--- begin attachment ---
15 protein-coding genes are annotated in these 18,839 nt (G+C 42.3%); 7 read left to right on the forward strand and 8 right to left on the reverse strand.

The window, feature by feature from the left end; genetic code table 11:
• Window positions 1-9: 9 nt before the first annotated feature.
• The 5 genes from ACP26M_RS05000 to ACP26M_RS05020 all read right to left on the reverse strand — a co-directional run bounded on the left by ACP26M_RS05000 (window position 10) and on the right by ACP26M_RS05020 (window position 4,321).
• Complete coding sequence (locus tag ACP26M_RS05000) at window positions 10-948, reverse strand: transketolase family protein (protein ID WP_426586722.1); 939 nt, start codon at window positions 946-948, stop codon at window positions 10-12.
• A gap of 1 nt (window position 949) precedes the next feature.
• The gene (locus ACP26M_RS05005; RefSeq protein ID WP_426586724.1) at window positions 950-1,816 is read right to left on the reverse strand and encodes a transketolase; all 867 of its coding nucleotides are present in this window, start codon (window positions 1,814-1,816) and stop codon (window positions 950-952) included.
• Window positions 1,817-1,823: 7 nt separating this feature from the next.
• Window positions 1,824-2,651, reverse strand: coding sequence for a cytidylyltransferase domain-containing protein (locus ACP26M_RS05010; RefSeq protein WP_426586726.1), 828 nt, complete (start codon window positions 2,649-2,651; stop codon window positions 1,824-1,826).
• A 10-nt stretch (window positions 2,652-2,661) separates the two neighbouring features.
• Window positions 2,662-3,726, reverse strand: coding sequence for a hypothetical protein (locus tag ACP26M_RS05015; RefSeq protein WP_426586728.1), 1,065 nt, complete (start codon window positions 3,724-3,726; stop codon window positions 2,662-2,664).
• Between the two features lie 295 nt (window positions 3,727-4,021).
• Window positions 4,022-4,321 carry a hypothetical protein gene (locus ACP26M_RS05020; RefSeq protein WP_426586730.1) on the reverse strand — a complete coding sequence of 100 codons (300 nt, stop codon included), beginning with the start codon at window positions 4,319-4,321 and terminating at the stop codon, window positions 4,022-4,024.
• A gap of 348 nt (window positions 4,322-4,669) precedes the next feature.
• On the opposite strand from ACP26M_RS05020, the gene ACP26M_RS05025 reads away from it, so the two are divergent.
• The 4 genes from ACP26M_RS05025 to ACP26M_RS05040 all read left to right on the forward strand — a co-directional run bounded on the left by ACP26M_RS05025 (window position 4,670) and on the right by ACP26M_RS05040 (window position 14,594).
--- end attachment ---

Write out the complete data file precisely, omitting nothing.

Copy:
15 protein-coding genes are annotated in these 18,839 nt (G+C 42.3%); 7 read left to right on the forward strand and 8 right to left on the reverse strand.

The window, feature by feature from the left end; genetic code table 11:
• Window positions 1-9: 9 nt before the first annotated feature.
• The 5 genes from ACP26M_RS05000 to ACP26M_RS05020 all read right to left on the reverse strand — a co-directional run bounded on the left by ACP26M_RS05000 (window position 10) and on the right by ACP26M_RS05020 (window position 4,321).
• Complete coding sequence (locus tag ACP26M_RS05000) at window positions 10-948, reverse strand: transketolase family protein (protein ID WP_426586722.1); 939 nt, start codon at window positions 946-948, stop codon at window positions 10-12.
• A gap of 1 nt (window position 949) precedes the next feature.
• The gene (locus ACP26M_RS05005; RefSeq protein ID WP_426586724.1) at window positions 950-1,816 is read right to left on the reverse strand and encodes a transketolase; all 867 of its coding nucleotides are present in this window, start codon (window positions 1,814-1,816) and stop codon (window positions 950-952) included.
• Window positions 1,817-1,823: 7 nt separating this feature from the next.
• Window positions 1,824-2,651, reverse strand: coding sequence for a cytidylyltransferase domain-containing protein (locus ACP26M_RS05010; RefSeq protein WP_426586726.1), 828 nt, complete (start codon window positions 2,649-2,651; stop codon window positions 1,824-1,826).
• A 10-nt stretch (window positions 2,652-2,661) separates the two neighbouring features.
• Window positions 2,662-3,726, reverse strand: coding sequence for a hypothetical protein (locus tag ACP26M_RS05015; RefSeq protein WP_426586728.1), 1,065 nt, complete (start codon window positions 3,724-3,726; stop codon window positions 2,662-2,664).
• Between the two features lie 295 nt (window positions 3,727-4,021).
• Window positions 4,022-4,321 carry a hypothetical protein gene (locus ACP26M_RS05020; RefSeq protein WP_426586730.1) on the reverse strand — a complete coding sequence of 100 codons (300 nt, stop codon included), beginning with the start codon at window positions 4,319-4,321 and terminating at the stop codon, window positions 4,022-4,024.
• A gap of 348 nt (window positions 4,322-4,669) precedes the next feature.
• On the opposite strand from ACP26M_RS05020, the gene ACP26M_RS05025 reads away from it, so the two are divergent.
• The 4 genes from ACP26M_RS05025 to ACP26M_RS05040 all read left to right on the forward strand — a co-directional run bounded on the left by ACP26M_RS05025 (window position 4,670) and on the right by ACP26M_RS05040 (window position 14,594).